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I WISH this stuff had been taught in schools.  It's been a series of hard lessons, largely ignored in my irresponsible youth and into my 30s.  Now, am realising that savings = freedom, because if I lost my job, homelessness and figuring out what I can afford to eat won't come across my radar again.  Financial education in NZ should be a priority.  I also watch my younger colleagues taking on these huge mortgages because the bank says they can afford to borrow up to, say, $300,000, so there all maxed out and job loss and illness would tip them over.  Knowing what I know now, and it makes me shudder.

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When I tried to query the bank as to the lending they gave me, they sent me an uncommitted monthly income sheet.

Not sure what they deem to be actual uncommitted income, but the report they created for my income showed I had $1000 uncommitted each month, which of course justified their lending.

I was just breaking even paying my rent and utilities.

Its called Fudging the numbers. The bank got very nasty when I started asking questions.

I suspect that the banking ombudsman found them out, because I was awarded interest removal on the lending I had.

But I never got that compensation because I refused to sign the bribe from the banking ombudsman and that was to try and stop me making further complaints.

My hope is that one day the bank in question will pay back to the people of Christchurch, in cash, the interest those people would, like me have been entitled to as compensation for the wrongs of the bank.

The debt and mortgage industry is a huge billion dollar business. Innocent people are being exploited because of loopholes in our laws.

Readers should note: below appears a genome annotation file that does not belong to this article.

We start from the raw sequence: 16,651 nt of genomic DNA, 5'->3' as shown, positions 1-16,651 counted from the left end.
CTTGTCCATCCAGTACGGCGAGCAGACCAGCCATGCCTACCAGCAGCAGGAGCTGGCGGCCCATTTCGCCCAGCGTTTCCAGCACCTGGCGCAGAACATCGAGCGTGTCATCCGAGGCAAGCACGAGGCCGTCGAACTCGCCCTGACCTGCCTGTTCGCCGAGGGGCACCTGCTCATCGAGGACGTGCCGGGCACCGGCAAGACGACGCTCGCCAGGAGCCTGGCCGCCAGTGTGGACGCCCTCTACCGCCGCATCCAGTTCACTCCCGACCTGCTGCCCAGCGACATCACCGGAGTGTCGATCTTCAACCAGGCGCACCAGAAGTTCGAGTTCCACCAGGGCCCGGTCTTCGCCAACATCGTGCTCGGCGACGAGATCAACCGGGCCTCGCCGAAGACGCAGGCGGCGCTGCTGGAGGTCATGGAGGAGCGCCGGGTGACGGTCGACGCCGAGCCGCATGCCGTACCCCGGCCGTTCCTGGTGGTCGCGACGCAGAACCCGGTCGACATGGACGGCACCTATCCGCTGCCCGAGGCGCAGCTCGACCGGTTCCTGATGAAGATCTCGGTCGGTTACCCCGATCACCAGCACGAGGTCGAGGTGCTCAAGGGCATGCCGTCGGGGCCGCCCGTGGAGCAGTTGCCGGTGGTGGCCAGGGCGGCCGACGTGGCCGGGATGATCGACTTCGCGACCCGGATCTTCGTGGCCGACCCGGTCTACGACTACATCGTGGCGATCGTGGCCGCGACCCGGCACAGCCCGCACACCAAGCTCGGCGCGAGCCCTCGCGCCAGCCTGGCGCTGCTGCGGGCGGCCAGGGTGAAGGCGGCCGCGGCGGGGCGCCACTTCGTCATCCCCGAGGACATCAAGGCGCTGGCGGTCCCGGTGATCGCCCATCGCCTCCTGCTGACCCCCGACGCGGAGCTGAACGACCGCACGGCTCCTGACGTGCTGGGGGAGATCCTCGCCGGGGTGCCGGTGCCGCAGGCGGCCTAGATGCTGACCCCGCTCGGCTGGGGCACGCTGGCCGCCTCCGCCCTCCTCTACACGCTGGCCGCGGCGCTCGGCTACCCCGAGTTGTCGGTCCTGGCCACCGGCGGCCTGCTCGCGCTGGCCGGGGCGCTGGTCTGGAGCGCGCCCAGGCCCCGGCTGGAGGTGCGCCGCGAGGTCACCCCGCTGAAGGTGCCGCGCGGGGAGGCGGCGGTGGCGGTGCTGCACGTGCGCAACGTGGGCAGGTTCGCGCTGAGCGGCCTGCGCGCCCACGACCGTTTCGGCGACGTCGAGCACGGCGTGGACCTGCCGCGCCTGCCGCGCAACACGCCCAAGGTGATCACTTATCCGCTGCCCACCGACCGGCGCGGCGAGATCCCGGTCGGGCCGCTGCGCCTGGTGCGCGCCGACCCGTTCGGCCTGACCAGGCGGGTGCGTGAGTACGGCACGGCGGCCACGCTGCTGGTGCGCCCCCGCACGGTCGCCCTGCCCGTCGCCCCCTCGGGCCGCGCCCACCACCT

After the earthquakes the bank rang me and offered me substantial money all interest free for three months. For the rest of my life I will regret saying Yes. It really was a deal too good to be true.

I was already in debt to the bank. Even right before they sent the debt to the debt collectors, they tried offering me more debt - and wanted to consolidate the debt into one, and add more interest on top.

That would have guaranteed income for the bank for the rest of my life.

Now I've been forced into bankruptcy and the courts and the official assignee has added thousands in court costs and bankruptcy admin costs on top of the debt that I still owe.

Debt only gives the lender freedom. That is because you are giving them your cash again and again and again.

Cashflow is what makes people wealthy. Not fancy houses or cars.

Knowledge is what you use to learn how to create cashflow.

I love reading books about the stock market and publically listed corporations.

I've learnt a lot about how money works as well by reading books on banking and also investment banking.

I research monetary policy, laws and the financial markets, and the stock market crashes.

Those things will never be taught in school.

But that information gave me entirely new perspectives on how the financial systems of our country actually work. And explained a lot about why the government just doesn't seem to get the important stuff right.

NZ's financial system is first before anything else. Once I learned that I knew how fundamentally important it was to be able to create my own income (cashflow) and keep it safe.